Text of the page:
## Finding the function given a Fourier Series.

1. The problem statement, all variables and given/known data
From the Fourier series

$$\frac{1}{2} - \frac{1}{4}cos(x) + \sum\frac{(-1)^{n}}{1-n^{2}}cos(nx)$$

of

(1/2)x*sinx on $$[-\pi,\pi]$$, find the function whose Fourier Series on $$[-\pi,\pi]$$ is

$$\frac{3}{4}sin(x) - \sum\frac{(-1)^{n}}{n-n^{3}}sin(nx)}$$

Both sums go from n=2 to n=infinity. The latex stack was showing up weird.
2. Relevant equations

3. The attempt at a solution
Well, this seems like a fair bit of intuition. I tried to plug in F-Series formula for sin(x) and cos(x) into both F-Series but didn't get anywhere. I then realized that the second F-Series bears some resemblance to the integration of the first series. For example, the indefinite integral of the sum in the first F-Series is exactly the sum in the second series, aside from a constant. The integral of the -(1/4)cos(x) term yields (1/4)sinx, which is close and hence here has been everything I've tried.

Any suggestions to get me going in the right direction?

I also tried setting the a_n coefficient from the first F-Series equal to n*b_n of the second, and then I had the integrals equated but I can't really do much from there. Differentiating both integrals just gives 0= 0.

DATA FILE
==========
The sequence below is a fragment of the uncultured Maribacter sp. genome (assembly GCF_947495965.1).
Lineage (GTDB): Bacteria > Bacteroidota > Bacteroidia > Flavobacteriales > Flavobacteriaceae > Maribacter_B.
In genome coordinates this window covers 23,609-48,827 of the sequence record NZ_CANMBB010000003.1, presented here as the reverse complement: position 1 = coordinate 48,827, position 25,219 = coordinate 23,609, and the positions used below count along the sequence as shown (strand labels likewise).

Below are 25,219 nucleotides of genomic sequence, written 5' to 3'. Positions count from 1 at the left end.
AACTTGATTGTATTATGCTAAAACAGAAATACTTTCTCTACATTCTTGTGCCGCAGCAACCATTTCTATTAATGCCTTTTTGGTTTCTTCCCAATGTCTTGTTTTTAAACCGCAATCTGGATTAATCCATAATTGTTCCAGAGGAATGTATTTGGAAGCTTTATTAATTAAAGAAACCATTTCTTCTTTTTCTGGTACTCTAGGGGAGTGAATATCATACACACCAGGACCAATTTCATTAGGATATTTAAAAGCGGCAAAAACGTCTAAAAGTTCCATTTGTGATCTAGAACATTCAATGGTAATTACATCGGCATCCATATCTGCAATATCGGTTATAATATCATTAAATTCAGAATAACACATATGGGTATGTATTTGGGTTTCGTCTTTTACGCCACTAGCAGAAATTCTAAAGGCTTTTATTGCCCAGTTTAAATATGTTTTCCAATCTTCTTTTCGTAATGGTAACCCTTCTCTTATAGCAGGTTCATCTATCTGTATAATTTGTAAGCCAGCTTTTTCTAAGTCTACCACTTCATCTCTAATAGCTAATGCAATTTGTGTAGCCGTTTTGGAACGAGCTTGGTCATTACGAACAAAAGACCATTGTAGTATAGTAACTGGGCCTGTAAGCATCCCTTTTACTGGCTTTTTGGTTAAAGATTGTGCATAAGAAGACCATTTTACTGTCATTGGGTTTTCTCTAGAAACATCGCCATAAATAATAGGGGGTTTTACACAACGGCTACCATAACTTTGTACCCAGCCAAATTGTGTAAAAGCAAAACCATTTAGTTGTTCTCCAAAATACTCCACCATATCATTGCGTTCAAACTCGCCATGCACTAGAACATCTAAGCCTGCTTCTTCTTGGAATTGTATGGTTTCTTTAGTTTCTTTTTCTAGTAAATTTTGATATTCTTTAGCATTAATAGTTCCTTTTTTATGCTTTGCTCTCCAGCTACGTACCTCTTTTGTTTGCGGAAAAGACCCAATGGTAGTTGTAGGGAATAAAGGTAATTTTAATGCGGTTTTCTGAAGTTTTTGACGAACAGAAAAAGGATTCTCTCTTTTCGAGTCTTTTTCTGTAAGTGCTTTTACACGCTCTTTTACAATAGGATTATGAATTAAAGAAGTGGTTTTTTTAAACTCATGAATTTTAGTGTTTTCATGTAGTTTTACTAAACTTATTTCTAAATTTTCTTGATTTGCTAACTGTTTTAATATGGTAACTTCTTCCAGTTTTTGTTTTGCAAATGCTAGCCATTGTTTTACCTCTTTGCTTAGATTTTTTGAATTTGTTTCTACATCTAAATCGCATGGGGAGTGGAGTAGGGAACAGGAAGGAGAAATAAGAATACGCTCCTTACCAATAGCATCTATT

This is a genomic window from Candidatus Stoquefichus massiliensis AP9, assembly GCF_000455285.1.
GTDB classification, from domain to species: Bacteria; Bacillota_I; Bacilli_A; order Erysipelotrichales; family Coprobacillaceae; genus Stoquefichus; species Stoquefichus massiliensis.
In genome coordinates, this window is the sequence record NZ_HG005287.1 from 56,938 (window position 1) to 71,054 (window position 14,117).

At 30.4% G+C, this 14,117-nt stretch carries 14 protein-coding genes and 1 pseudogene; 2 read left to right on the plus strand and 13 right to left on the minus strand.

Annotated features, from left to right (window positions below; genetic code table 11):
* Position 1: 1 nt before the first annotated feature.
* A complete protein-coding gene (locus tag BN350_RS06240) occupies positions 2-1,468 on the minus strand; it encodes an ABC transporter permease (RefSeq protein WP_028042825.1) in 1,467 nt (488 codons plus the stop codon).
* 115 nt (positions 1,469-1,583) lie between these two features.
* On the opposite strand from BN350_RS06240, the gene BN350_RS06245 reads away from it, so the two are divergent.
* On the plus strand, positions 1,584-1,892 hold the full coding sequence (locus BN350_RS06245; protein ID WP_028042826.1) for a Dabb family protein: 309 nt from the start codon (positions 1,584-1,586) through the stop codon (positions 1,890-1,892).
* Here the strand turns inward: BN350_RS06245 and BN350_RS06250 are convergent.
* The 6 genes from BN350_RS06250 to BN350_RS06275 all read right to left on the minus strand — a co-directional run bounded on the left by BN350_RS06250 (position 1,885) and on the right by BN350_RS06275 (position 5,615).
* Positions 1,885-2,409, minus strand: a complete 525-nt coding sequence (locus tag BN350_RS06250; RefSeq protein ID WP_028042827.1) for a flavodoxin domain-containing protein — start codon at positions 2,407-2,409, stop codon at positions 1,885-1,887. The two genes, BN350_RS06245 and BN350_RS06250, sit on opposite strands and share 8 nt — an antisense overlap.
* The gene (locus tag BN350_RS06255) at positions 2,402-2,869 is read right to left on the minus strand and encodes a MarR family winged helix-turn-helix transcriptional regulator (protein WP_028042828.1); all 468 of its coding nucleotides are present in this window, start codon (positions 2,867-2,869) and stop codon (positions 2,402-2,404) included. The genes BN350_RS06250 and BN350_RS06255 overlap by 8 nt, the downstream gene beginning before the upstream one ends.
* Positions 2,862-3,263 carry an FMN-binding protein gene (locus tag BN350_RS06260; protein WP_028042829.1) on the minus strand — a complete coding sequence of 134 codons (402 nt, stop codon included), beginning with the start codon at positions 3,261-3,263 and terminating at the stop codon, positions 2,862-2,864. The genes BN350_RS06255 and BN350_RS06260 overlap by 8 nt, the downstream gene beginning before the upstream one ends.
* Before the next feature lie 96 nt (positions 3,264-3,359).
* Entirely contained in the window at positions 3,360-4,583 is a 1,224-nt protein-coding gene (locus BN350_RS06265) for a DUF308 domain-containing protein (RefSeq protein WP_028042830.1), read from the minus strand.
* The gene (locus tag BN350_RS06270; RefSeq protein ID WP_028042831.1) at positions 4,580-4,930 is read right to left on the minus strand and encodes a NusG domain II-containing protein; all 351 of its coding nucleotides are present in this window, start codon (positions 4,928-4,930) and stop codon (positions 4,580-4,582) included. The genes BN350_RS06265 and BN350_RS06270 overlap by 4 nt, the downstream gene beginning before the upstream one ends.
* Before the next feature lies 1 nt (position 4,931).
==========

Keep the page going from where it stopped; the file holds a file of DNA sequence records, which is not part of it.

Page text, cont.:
EDIT: Sorry, I was missing "sin(x)" in my second F-Series Formula.
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 So no one has any ideas? BTW this is a bump because I made a huge mistake on the latex for second F-Series.
 well it looks to me like you could consider the fourier series to the the resultant waveform whn a pure wave form is applied as the x in a f(x). Imagine that that f(x)=x^2. Then the pure waveform is modulated by f(x) so that where we had sin(x) we now have (sin(x)). Now we apply the appropriate trig identity: (sin(x))^2 = (sin(x))*(sin(x))= sin(a)*sin(B) where A=B (just so you recognise it!) sin(A)*sin(B)=(1/2)(cos(A+B)-cos(A-B)) (sin(x))^2=(1/2)*(-cos(2*x)+cos(0)) (look out for that negative on the first cos!) The fourier series you quote is likely, I believe, to have resulted from such considerations at a higher power than 2. Such functions arise for instance when a small varying current passes through a silicon diode; the output voltage may well be represented by a function like this.

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